Open Letter to Wind Energy Operators in Istmo de Tehuantepec, Oaxaca, Mexico
on 4th May 2013 we had the opportunity to visit Istmo de Tehuantepec in Oaxaca, Mexico and to hear views of local people living in the area where wind energy has been harnessed for some years. The area is very windy and further projects are planned.
The concerns by local communities were many and, it seems to us, also well founded. We saw wind turbines which are fenced so that the agriculture in the areas around the turbines is restricted. According to the local people, when they were consulted about the wind energy plans, they wer not told that the use of the land would be restricted this way.
Many of the people we met belong to indigenous communities which are particularly vulnerable to misleading information. There were reports that people were not told what the wind power development would really mean for their land based livelihoods. We were also told about adverse effects on ground water and roads. Because of these and other problems there is now growing popular movement against the wind farms.
There seems to be a risk that wind power will be demonized among people and NGOs working for the rights of indigenous peoples and local communities. This would not be beneficial to anybody, neither for the wind power companies nor the local communities in question.
We appeal to the wind power companies operating or planning development in the region to reconsider their approach. There is no technical need to restrict the agriculture in large areas around the wind turbines. In Europe we have never seen wind turbines being fenced in the same way in agricultural fields. According to our understanding only the land needed for the foundations of the turbines is needed, the rest of the farming fields should remain in farming, as before.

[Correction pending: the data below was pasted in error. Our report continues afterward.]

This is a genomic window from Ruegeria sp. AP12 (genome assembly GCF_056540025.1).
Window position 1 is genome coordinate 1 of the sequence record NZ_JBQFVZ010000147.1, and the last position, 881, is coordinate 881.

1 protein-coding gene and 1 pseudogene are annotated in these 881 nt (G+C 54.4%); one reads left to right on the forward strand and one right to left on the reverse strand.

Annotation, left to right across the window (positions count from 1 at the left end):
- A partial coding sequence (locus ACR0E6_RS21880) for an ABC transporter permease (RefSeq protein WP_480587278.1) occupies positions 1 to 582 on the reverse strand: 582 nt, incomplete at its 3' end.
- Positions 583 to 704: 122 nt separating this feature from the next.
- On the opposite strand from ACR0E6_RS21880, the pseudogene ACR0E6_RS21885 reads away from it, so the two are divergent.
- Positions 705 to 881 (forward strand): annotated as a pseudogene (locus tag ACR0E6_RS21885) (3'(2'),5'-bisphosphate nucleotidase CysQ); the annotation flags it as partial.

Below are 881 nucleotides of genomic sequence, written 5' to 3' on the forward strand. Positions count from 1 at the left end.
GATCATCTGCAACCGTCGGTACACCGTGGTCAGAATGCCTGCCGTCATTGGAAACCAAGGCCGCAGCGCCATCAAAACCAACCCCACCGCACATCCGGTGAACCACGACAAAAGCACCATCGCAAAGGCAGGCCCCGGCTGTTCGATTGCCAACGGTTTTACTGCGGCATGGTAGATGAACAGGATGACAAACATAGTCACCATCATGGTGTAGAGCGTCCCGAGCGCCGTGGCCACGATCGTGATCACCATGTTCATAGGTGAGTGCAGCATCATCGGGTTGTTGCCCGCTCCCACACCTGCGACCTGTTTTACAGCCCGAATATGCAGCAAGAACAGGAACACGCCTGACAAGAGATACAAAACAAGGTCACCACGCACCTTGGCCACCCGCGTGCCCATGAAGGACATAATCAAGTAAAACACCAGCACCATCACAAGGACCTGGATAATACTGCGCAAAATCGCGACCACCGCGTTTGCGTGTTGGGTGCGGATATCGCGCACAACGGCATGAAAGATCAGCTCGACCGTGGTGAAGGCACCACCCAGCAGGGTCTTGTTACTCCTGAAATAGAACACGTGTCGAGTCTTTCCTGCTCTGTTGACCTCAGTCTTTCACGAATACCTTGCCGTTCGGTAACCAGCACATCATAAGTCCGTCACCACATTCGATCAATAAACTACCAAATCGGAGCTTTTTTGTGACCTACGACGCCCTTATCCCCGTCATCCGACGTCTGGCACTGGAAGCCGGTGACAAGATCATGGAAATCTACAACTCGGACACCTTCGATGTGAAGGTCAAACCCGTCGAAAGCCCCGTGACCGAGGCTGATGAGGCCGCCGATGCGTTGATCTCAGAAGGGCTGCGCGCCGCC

We are strong supporters of sustainable renewable energy production. In that a leading principle is that the installations and sourcing of raw materials cause minimal harm and create maximum benefit for the local communities. In the case of wind power the best practices include consultation with local communities about the location of installations and sharing of economic benefits via taxes and compensations. To us seems that these best practices have not been applied in Istmo de Tehuantepec, Oaxaca.
To conclude we would like to urge the wind energy operators in Istmo de Tehuantepec, Oaxaca, Mexico to change the policy towards the local communities in such a way that also local people can benefit from the wind power production. For the planned sites the best practices should be applied vis-a-vis the local communities. Full consultation, prior consent, conflict avoidance and benefits for the local population must have highest priority.
We are most willing to engage in further dialogue on the topic with all actors.